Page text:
All About the Montessori Floor Bed

In this article, you will learn the purpose of a Montessori floor bed, when to introduce it, and learn the benefits of floor beds. You will also get some pointers on floor bed safety.

All You’ll Need to Know About the Montessori Floor Bed

If you’re new to the Montessori educational method, you might not have heard about the floor bed yet. Or maybe you’ve heard of them, but aren’t sure what they are or what their benefits might be.

The idea of a floor bed was conceptualized by Maria Montessori – the creator of the Montessori method. We’ll take a deep dive into the concept, so you can decide whether it’s right for your household.

What Is a Floor Bed?

A floor bed is quite literally a bed that’s placed on the floor. The mattress is kept directly on the floor, without a traditional bed frame or a crib.

While a floor bed is a strange concept for many people in the U.S., many other cultures throughout the world use them with great success.

Montessori floor bed with house frame

When Should a Floor Bed Be Introduced?

Some people – those dedicated to the Montessori approach from the time their child is born – might use a bassinet for their baby during the first few weeks of their life. Around the age of 2 months or when the baby is a few weeks old is the ideal time to transition to the floor bed.

If possible, you’ll want to do it before your baby starts rolling.

But some people do decide to wait until their children are toddlers to introduce a floor bed.

What Is the Purpose of a Floor Bed?

The floor bed concept allows your child to explore their own independence. It encourages that.

It lets them decide when they’ll move, and they won’t need a parent to lift them out of a crib. They’ll feel more self-reliant and explore at their own pace.

This type of bed works well with the theories behind Montessori learning.

What Are the Benefits of Floor Beds?

Parents always have to weigh benefits versus risks for their kids. As a new parent, I constantly did!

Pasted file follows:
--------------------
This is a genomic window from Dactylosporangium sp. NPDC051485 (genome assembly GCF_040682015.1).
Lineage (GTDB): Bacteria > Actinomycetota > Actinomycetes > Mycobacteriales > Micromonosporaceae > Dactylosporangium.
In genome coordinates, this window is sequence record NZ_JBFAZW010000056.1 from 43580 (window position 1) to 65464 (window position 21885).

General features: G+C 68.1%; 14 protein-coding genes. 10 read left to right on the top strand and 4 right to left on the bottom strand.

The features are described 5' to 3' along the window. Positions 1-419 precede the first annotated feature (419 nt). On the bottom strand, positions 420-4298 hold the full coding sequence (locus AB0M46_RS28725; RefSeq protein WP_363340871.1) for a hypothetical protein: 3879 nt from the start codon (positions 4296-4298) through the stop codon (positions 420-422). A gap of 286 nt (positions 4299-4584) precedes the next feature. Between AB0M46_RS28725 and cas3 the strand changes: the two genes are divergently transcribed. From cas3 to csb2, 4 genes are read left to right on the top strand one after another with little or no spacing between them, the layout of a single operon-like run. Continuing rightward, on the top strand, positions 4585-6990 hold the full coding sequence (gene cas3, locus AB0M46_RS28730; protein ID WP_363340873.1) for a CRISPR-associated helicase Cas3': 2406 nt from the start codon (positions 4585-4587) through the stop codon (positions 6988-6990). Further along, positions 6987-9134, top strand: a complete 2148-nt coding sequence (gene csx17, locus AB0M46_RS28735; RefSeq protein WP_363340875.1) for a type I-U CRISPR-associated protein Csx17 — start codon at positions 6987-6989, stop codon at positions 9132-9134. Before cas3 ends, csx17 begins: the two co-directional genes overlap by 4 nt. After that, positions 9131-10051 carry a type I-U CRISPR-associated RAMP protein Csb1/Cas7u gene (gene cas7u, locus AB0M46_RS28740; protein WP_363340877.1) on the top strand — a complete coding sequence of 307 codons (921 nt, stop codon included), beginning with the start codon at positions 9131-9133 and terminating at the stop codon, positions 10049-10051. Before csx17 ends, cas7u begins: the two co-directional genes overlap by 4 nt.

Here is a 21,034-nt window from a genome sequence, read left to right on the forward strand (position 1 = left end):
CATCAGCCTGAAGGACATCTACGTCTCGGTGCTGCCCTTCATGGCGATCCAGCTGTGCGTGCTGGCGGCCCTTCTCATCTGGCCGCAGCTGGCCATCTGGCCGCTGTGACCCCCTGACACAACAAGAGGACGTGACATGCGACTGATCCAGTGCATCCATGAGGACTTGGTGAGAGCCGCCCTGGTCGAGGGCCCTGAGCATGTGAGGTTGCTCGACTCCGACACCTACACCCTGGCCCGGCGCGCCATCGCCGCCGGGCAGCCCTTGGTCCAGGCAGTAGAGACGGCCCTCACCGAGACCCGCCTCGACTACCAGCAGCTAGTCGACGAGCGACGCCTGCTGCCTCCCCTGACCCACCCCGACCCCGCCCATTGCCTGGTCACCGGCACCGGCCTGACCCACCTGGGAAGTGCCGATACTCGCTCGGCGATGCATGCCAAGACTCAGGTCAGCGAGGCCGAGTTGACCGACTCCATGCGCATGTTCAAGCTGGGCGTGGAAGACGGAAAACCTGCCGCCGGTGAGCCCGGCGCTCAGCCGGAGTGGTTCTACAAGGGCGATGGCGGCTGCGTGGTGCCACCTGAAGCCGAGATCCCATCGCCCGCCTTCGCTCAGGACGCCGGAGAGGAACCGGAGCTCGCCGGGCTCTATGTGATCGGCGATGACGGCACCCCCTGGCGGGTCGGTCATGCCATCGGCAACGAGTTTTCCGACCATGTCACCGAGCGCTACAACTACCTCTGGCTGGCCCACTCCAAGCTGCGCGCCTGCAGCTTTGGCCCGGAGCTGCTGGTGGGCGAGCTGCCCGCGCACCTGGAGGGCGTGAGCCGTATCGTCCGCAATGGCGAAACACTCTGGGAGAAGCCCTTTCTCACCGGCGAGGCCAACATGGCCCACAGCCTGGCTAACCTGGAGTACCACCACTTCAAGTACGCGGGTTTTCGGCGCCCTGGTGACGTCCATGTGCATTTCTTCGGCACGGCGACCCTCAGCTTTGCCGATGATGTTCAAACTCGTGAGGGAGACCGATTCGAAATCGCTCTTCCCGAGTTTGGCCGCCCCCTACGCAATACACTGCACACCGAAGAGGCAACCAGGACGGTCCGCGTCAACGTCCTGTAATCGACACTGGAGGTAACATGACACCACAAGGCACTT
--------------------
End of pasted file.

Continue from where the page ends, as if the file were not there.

Here are some benefits both you and your child might see from implementing a floor bed for your child.

  • It is cheaper: Buying a crib for your child to use for a year or two can be pricey. With a floor bed, all you need is the mattress. So, financially, it can be a big benefit to you.
  • You won’t wake up to a toddler crying from their crib: That’s not a pleasant way for either of you to wake up in the morning. Instead, you can be greeted by your child walking out of their room with a smile on their face, eager to see you. They won’t feel trapped – they’ll get to come and go as they please.
  • It may improve your child’s outlook on bedtime: In some households, bedtime is a struggle. A child doesn’t want to go to their crib because they are confined there. They don’t have a choice. It’s like a cage with legs for them. They may not mind heading off to bed in the evening, though, with their floor bed. They’ll realize they can get up as needed, which gives them a sense of control.
  • It can be cute: If you’re scared a mattress on the floor will look like something out of a prison movie, you don’t have to worry. You can make a floor bed look gorgeous with some imagination. The room is a blank slate, and you can do anything you want with it.
  • Increased sense of independence: Some children bloom when they are given more freedom to choose what they’re going to do next.
  • Less worry from parents: If you’re concerned your child will fall from their crib or roll out of a toddler bed, you might worry less with a floor bed. They are lower to the ground, so rolling out of them isn’t a big deal.
Benefits of Montessori floor bed infographic

What Are Some Things You Should Know About Safety?